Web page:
The recent slowdown in productivity growth in the US, the EU, and in other developed economies has generated a sense of urgency among policymakers to identify impediments to productivity increases, and to find ways to spur economic growth. A number of explanations have been put forth. Falling productivity growth has been associated with rising misallocation of resources and large differences in productivity across firms (Bartelsman et al. 2013, Gopinath et al. 2017). Because companies vary widely in how much output they produce per unit of capital and labour, the EU does not grow as much as it could if resources were allocated more efficiently. Although a key objective of the EU has been to improve the allocation of resources across member countries, it is not a single market where marginal products for firms in all 28 countries are equalised. A less demanding proposition would be to ask whether after decades of economic integration the dispersion of productivity in the EU is close to the dispersion found in the US.
In recent research, we show that the dispersion in the use of resources among EU firms is large (Gorodnichenko et al. 2018). Our results show that this dispersion is about 50% wider than has previously been found for the US (Asker et al. 2014, Bartelsman et al. 2013). We develop a simple dynamic theoretical framework of profit maximising firms, and estimate the dispersion of the marginal revenue product of capital (MRPK) and the marginal revenue product of labour (MRPL) in the EU and individual countries.1 Our calculations suggest that reducing the EU dispersion in marginal revenue products to US levels – a change that would likely require many significant policy reforms – could increase the EU’s GDP by more than 20%. By reallocating capital and labour to firms that perform better, EU economies could increase productivity and output.
While previous research has been successful in measuring the dispersion of productivity and assessing potential gains from better allocation of resources, little is known about why firms have different marginal products. The lack of research on this question is due to data limitations. To explore why the marginal revenue products vary across EU firms, we use data from the EIB Investment Survey on a random sample of firms matched to an administrative database in each of the 28 EU countries. Using firm characteristics, in addition to industry-level and country-level variables, can help explain the dispersion in the use of capital and labour (Figure 1). Our results indicate that removing barriers across countries and industries in the EU (controlling for the interaction effects of country and industry in a regression framework) could increase GDP by at least 18%. If one considers that country or industry fixed effects capture barriers and distortions, then the EU common market is rather fragmented.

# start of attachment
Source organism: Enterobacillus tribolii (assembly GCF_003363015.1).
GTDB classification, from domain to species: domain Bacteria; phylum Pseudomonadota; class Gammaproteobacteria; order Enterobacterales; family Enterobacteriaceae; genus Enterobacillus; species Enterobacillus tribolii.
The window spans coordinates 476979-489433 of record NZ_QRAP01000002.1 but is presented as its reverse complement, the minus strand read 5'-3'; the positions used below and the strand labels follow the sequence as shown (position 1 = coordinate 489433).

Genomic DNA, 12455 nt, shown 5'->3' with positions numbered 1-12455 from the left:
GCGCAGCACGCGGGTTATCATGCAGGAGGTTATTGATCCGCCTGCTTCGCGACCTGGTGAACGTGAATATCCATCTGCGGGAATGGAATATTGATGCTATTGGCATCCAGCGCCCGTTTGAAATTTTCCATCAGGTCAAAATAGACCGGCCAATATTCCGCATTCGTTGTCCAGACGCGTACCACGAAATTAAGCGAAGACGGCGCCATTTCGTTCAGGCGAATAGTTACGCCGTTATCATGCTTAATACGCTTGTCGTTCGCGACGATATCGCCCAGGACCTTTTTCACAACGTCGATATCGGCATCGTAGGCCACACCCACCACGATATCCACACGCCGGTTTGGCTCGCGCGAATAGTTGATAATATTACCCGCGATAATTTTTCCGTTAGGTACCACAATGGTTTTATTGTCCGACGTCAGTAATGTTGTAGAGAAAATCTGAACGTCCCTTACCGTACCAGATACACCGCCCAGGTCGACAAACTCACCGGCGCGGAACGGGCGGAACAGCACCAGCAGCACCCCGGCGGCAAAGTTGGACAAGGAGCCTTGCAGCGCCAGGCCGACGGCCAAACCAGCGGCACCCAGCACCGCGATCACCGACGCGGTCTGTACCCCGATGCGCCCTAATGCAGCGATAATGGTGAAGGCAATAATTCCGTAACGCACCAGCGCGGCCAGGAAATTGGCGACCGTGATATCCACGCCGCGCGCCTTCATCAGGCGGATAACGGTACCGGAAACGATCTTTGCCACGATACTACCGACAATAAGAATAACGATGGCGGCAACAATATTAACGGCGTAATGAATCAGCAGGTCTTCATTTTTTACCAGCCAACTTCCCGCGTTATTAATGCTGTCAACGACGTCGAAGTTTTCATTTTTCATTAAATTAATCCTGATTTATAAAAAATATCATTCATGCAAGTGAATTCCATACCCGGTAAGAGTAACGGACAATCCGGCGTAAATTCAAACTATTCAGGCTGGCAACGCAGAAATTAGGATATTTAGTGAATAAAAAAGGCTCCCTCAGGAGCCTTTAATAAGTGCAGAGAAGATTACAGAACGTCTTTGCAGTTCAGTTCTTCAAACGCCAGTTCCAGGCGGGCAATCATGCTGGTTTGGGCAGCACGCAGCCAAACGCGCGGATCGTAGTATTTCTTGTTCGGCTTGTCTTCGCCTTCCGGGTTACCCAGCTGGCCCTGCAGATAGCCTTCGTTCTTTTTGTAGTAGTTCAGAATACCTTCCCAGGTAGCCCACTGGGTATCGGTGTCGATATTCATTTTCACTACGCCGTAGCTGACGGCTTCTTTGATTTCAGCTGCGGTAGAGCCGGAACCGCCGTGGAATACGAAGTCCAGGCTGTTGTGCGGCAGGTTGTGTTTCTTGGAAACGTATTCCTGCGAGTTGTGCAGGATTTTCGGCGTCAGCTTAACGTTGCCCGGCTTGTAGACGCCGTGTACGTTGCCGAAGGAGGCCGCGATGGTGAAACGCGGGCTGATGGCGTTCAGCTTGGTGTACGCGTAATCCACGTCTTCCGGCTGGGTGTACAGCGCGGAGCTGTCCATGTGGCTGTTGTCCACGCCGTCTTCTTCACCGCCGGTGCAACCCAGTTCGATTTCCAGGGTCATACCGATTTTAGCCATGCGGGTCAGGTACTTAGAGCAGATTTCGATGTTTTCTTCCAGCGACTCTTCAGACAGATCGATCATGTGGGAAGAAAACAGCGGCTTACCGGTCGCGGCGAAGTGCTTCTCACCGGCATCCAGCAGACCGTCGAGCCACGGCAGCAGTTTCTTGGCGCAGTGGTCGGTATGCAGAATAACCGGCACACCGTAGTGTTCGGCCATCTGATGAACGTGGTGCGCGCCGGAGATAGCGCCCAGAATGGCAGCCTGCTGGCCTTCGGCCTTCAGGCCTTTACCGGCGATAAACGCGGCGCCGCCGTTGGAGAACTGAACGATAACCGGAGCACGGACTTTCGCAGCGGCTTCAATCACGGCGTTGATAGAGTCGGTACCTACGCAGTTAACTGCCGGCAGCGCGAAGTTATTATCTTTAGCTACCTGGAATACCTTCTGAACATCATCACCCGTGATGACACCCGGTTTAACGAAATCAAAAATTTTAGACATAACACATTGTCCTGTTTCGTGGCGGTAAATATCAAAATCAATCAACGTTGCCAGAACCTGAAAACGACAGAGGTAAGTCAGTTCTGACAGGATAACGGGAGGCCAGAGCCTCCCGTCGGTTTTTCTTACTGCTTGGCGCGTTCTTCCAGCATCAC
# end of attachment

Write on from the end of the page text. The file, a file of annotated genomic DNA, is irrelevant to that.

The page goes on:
In terms of labour allocation, firms appear to be more segmented across countries than industries, as the differences in the levels of MRPL are higher across countries than across industries. This suggests that moving a worker from one country to another is ‘costlier’ than moving the worker from one industry to another within the same country or that quality differences across workers are larger between countries than between industries. The opposite is true for the use of capital – the interpretation is that moving a unit of capital from one country to another is cheaper (or easier) than moving it from one industry to another within the same country or that quality differences in capital are smaller between countries than between industries. National regulations and language barriers could play an important part in the efficiency of resource allocation within the EU.
Figure 1 Raw and residual dispersion of the marginal revenue products of capital and labour
Panel A. MRPK
Panel B. MRPL
Notes: The figures show the dispersion in MRPK and MRP among EU firms in different countries. ‘Raw’ means no controls. ‘Controls + country × industry’ add country × industry (interactions) fixed effects to firm-level characteristics. Country codes: AT-Austria, BE-Belgium, BG-Bulgaria, CZ-Czech Republic, CY-Cyprus, DE-Germany, DK-Denmark, EE-Estonia, EL-Greece, ES-Spain, FI-Finland, FR-France, HR-Croatia, HU-Hungary, IE-Ireland, IT-Italy, LT-Lithuania, LU-Luxembourg, LV-Latvia, MT-Malta, NL-Netherlands, PL-Poland, PT-Portugal, RO-Romania, SE-Sweden, SI-Slovenia, SK-Slovakia, UK-United Kingdom.